A higher number of people aged 10 to 24 are hospitalised for self-harm in York than in other parts of the country, according to a council report.

But the issue of self-harm is not just confined to young people, it affects people of all ages in the city.

Tim Madgwick, chair of the mental health partnership, told a meeting of York’s health and wellbeing board that they were exploring the underlying causes. He said:

  • Self-harm and people presenting at York hospital with those issues is out of kilter for a city with the background of York.

    There’s some significant concerns so it’s not just young people – self-harm is an all age issue and there is ongoing work.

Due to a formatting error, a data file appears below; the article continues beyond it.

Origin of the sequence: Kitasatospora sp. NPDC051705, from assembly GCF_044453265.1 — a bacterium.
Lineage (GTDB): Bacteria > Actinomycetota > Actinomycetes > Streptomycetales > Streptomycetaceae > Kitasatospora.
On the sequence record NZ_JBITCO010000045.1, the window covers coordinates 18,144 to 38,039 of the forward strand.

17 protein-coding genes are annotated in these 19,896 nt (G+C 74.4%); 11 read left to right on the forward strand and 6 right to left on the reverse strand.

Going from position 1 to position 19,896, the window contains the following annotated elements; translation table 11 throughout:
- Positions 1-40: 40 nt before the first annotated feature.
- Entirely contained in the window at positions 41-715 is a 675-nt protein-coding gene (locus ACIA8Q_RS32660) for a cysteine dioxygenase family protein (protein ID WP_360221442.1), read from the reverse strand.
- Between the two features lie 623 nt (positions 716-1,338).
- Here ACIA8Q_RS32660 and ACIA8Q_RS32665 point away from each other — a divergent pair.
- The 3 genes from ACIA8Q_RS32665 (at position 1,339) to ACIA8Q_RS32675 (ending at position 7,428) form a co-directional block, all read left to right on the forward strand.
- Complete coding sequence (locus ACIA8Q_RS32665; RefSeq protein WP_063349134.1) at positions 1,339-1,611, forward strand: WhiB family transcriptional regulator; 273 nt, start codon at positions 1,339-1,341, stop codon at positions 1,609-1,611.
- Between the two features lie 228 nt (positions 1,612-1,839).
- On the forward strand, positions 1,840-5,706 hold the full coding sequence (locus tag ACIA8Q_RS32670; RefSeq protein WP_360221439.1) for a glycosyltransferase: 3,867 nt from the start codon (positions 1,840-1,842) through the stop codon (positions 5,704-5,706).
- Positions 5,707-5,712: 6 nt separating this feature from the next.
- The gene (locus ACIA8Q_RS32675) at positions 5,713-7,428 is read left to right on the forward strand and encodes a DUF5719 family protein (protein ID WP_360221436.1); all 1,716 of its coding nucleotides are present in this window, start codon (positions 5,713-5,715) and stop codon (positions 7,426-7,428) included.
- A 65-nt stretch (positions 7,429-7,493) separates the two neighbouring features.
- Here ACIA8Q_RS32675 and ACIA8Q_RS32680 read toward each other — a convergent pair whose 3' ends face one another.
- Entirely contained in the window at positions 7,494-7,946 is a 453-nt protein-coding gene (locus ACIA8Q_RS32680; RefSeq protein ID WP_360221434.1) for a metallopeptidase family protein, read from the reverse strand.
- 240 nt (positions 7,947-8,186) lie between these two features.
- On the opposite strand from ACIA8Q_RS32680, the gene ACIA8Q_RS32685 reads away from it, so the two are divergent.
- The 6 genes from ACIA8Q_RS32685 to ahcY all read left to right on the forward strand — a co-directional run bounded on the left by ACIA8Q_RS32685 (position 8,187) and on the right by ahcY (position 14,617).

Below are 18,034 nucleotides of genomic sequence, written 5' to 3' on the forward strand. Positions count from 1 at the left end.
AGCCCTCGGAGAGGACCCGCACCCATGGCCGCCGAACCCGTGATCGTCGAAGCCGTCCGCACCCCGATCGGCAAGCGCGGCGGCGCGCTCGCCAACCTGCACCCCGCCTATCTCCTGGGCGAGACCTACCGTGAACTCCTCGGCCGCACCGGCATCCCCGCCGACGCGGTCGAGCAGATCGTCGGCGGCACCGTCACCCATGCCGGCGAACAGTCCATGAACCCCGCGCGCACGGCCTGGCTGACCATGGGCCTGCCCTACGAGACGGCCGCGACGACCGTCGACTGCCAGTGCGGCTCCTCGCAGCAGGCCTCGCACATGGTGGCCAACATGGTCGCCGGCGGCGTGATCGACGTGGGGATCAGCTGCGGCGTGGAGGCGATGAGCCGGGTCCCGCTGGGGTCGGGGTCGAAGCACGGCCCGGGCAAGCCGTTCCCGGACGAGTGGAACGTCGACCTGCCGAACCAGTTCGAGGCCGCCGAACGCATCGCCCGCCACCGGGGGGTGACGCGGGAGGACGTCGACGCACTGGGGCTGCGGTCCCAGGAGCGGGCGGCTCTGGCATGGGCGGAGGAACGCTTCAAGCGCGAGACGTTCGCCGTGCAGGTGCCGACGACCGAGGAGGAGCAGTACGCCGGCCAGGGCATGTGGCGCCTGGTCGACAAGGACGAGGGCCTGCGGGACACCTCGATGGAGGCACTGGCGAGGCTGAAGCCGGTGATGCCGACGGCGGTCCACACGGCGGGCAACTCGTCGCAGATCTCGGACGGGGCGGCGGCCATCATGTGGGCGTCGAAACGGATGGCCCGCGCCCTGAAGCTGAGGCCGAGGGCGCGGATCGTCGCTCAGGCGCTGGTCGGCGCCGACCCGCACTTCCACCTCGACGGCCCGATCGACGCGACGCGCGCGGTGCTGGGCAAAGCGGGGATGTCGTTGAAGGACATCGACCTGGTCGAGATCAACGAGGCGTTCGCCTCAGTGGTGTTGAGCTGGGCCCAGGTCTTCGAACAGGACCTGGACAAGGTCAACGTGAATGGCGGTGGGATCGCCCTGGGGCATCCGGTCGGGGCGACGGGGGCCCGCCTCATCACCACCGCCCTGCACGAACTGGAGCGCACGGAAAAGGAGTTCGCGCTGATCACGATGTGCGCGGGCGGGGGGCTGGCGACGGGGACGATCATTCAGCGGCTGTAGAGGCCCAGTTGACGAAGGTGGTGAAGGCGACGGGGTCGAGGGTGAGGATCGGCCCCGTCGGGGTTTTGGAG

I will not let that go until we have an answer in relation to why and then what is the what is the the plan to try to address that.

Emotional strain

Self-harm issues have been a really high priority, Mr Madgwick said.

“We’ve had excellent support in relation to trying to get underneath the figures, particularly for young people.”

A report said many people are also unsure how to support young people who self harm, despite its prevalence.


Mr Madgwick added that many who self-harm may have long-term problems that cannot suddenly be reversed, but that he would update the council’s health and wellbeing board at a future meeting on the work being done to help people who self-harm.

Dr Andrew Lee, executive director for primary care at Vale of York CCG, said he has also spoken to GPs about the emotional strain they suffer from looking after young people who are self harming.

He added: “It’s about how do we as a society create a much more supportive environment.”